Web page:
When you get to college, people finally stop talking about your SAT scores, your ninth grade GPA and that honorable mention from the junior high science fair. On almost all counts, everyone starts again on even ground. Through a variety of methods, though, some students do bring with them to college the ability for advanced placement or early graduation.
While many students at Williams enjoy their lives in the Purple Valley so much that they never want to leave, others are determined to graduate early. According to Registrar Charles Toomajian, there are three ways in which a student can gain credit to graduate in fewer than four years – A-Level Examination grades, the International Baccalaureate Program and the Educational Testing Service’s Advanced Placement tests.
Credits awarded through these tests can be used to accelerate graduation, but may not be used to lessen the load of courses during a semester.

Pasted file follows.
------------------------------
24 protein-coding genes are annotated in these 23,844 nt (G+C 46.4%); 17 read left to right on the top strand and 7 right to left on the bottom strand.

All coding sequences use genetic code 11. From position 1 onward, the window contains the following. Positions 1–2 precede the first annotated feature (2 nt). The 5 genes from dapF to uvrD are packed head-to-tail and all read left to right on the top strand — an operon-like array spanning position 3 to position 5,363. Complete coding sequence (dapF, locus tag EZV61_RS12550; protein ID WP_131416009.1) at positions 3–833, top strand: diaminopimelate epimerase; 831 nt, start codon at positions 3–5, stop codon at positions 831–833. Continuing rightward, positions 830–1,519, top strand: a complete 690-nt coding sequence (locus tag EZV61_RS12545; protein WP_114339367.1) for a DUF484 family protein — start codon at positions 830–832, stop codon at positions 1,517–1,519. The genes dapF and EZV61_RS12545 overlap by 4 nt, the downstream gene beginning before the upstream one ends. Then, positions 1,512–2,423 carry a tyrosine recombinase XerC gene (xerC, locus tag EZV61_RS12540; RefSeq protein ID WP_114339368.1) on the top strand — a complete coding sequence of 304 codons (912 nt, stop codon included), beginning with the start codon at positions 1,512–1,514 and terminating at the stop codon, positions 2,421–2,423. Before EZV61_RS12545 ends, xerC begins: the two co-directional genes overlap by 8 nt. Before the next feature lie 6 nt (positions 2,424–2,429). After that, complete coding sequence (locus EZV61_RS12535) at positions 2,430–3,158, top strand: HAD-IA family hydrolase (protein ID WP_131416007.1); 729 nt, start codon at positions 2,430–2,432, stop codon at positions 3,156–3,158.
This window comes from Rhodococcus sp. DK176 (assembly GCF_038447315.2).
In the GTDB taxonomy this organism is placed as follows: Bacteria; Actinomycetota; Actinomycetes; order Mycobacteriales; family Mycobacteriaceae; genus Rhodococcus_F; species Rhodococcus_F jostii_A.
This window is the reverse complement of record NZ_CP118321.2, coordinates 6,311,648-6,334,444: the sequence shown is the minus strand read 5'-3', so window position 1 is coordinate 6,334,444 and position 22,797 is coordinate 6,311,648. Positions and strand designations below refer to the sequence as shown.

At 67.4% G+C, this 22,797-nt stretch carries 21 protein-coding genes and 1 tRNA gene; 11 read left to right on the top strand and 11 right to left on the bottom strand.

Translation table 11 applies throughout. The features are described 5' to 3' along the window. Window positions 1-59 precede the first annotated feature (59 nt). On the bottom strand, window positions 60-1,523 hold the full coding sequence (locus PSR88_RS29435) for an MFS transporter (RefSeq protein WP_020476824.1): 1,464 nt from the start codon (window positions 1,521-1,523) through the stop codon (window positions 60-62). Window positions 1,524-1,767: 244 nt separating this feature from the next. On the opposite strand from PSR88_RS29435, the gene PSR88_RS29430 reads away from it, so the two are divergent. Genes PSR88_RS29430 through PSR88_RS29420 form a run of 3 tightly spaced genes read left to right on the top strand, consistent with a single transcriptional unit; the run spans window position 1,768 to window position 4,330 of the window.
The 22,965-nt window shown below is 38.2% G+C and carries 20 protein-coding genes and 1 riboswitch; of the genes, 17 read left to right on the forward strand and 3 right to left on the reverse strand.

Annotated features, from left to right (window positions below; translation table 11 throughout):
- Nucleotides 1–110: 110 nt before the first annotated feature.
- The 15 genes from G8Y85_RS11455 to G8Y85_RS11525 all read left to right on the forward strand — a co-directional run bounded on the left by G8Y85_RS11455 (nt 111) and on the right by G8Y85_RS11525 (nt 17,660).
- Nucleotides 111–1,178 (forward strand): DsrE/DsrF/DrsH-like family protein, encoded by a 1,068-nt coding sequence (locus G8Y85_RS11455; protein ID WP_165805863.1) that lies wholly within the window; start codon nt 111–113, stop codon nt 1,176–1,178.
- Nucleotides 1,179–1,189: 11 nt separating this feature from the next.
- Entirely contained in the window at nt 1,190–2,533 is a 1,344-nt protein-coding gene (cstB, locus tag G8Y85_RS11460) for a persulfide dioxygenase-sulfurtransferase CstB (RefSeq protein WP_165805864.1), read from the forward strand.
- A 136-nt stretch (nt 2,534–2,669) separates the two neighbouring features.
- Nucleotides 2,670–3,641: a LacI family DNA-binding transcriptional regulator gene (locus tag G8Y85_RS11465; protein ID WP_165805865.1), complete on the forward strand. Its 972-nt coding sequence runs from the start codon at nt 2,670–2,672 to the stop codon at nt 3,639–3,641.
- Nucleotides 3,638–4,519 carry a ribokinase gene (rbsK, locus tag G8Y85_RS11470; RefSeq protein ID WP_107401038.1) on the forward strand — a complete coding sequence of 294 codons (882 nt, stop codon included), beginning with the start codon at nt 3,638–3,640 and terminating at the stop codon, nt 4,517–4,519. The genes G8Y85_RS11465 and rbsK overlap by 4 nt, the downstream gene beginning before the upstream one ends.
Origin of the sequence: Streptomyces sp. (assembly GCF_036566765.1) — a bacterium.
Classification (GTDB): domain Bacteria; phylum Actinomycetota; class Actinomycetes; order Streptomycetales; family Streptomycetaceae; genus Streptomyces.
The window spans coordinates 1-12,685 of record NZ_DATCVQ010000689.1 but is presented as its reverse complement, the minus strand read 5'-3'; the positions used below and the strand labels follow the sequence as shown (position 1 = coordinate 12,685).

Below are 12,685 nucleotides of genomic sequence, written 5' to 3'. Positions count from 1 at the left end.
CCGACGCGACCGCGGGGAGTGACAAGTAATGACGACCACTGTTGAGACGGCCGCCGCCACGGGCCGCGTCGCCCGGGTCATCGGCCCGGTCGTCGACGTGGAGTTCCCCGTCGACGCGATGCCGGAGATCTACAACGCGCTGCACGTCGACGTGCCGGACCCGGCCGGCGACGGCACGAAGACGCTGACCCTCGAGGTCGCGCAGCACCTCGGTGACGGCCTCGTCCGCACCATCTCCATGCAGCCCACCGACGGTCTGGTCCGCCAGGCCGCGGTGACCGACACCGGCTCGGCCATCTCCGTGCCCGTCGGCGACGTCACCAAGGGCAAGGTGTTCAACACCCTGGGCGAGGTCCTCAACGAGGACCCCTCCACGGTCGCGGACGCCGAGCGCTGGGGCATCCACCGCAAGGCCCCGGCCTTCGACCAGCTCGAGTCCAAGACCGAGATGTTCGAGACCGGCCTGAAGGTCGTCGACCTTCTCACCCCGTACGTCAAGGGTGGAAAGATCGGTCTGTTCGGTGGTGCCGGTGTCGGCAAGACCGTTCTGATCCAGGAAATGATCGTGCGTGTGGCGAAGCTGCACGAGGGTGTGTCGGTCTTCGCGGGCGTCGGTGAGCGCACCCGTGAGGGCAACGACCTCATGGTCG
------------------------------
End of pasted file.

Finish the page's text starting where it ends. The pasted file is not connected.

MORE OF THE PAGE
The most common of these approaches is AP tests. Compensation for AP tests varies by department, and usually a score of 4 or 5 is required. “Depending on the score that the student got on an AP exam, sometimes the credit is awarded toward a major, or toward graduation or towards both,” Toomajian said. “Since every department decides how much credit they can award, sometimes the AP score is equivalent to one semester course, and sometimes it is equivalent to one year long course.” In the broader picture, four credits allow a student to take a semester off; five credits are equivalent to a semester and a winter-study off; and nine credits allow a student to graduate a year early.
The Committee on Academic Standing must approve any credits used toward early graduation, but this process is usually just a formality. “The committee reviews the cases, and looks primarily at whether the student can complete the degree requirements, and usually no cases are denied,” Toomajian said. About 40 to 50 percent of the student body at Williams has the ability to use AP credits, but only a handful does. According to Toomajian only about 8 to 10 students per year actually use those potential credits toward graduation.